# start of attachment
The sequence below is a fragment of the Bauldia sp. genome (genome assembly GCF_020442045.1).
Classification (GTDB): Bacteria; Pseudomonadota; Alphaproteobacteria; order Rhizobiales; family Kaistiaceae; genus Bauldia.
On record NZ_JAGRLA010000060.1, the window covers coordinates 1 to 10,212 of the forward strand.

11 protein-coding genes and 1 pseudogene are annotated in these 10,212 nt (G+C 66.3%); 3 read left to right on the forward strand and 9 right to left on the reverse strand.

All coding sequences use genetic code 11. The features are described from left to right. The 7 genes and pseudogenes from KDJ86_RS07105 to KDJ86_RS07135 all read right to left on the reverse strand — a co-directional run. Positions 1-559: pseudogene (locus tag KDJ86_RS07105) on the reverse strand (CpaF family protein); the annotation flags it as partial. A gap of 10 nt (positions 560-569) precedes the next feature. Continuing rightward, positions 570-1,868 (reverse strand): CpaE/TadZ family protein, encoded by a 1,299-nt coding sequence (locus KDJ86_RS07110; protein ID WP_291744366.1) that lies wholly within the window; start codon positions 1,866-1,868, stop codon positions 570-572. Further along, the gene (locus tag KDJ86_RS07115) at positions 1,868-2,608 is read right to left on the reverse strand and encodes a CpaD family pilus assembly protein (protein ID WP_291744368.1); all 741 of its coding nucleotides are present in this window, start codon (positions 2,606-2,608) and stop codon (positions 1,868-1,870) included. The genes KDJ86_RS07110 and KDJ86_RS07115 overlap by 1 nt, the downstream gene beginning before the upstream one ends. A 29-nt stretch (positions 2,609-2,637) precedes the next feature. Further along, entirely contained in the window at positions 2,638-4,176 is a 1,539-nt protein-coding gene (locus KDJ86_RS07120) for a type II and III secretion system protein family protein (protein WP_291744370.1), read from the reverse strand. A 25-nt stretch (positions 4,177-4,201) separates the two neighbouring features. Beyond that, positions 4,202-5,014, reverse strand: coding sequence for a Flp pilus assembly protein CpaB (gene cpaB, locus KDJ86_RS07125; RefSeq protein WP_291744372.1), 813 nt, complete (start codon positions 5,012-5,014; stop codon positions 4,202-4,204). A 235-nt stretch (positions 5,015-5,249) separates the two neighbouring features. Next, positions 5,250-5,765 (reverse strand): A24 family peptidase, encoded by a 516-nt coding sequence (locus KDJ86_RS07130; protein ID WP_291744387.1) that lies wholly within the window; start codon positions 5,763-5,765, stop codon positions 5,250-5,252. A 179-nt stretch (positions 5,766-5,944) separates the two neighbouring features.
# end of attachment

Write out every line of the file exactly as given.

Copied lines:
The sequence below is a fragment of the Bauldia sp. genome (genome assembly GCF_020442045.1).
Classification (GTDB): Bacteria; Pseudomonadota; Alphaproteobacteria; order Rhizobiales; family Kaistiaceae; genus Bauldia.
On record NZ_JAGRLA010000060.1, the window covers coordinates 1 to 10,212 of the forward strand.

11 protein-coding genes and 1 pseudogene are annotated in these 10,212 nt (G+C 66.3%); 3 read left to right on the forward strand and 9 right to left on the reverse strand.

All coding sequences use genetic code 11. The features are described from left to right. The 7 genes and pseudogenes from KDJ86_RS07105 to KDJ86_RS07135 all read right to left on the reverse strand — a co-directional run. Positions 1-559: pseudogene (locus tag KDJ86_RS07105) on the reverse strand (CpaF family protein); the annotation flags it as partial. A gap of 10 nt (positions 560-569) precedes the next feature. Continuing rightward, positions 570-1,868 (reverse strand): CpaE/TadZ family protein, encoded by a 1,299-nt coding sequence (locus KDJ86_RS07110; protein ID WP_291744366.1) that lies wholly within the window; start codon positions 1,866-1,868, stop codon positions 570-572. Further along, the gene (locus tag KDJ86_RS07115) at positions 1,868-2,608 is read right to left on the reverse strand and encodes a CpaD family pilus assembly protein (protein ID WP_291744368.1); all 741 of its coding nucleotides are present in this window, start codon (positions 2,606-2,608) and stop codon (positions 1,868-1,870) included. The genes KDJ86_RS07110 and KDJ86_RS07115 overlap by 1 nt, the downstream gene beginning before the upstream one ends. A 29-nt stretch (positions 2,609-2,637) precedes the next feature. Further along, entirely contained in the window at positions 2,638-4,176 is a 1,539-nt protein-coding gene (locus KDJ86_RS07120) for a type II and III secretion system protein family protein (protein WP_291744370.1), read from the reverse strand. A 25-nt stretch (positions 4,177-4,201) separates the two neighbouring features. Beyond that, positions 4,202-5,014, reverse strand: coding sequence for a Flp pilus assembly protein CpaB (gene cpaB, locus KDJ86_RS07125; RefSeq protein WP_291744372.1), 813 nt, complete (start codon positions 5,012-5,014; stop codon positions 4,202-4,204). A 235-nt stretch (positions 5,015-5,249) separates the two neighbouring features. Next, positions 5,250-5,765 (reverse strand): A24 family peptidase, encoded by a 516-nt coding sequence (locus KDJ86_RS07130; protein ID WP_291744387.1) that lies wholly within the window; start codon positions 5,763-5,765, stop codon positions 5,250-5,252. A 179-nt stretch (positions 5,766-5,944) separates the two neighbouring features.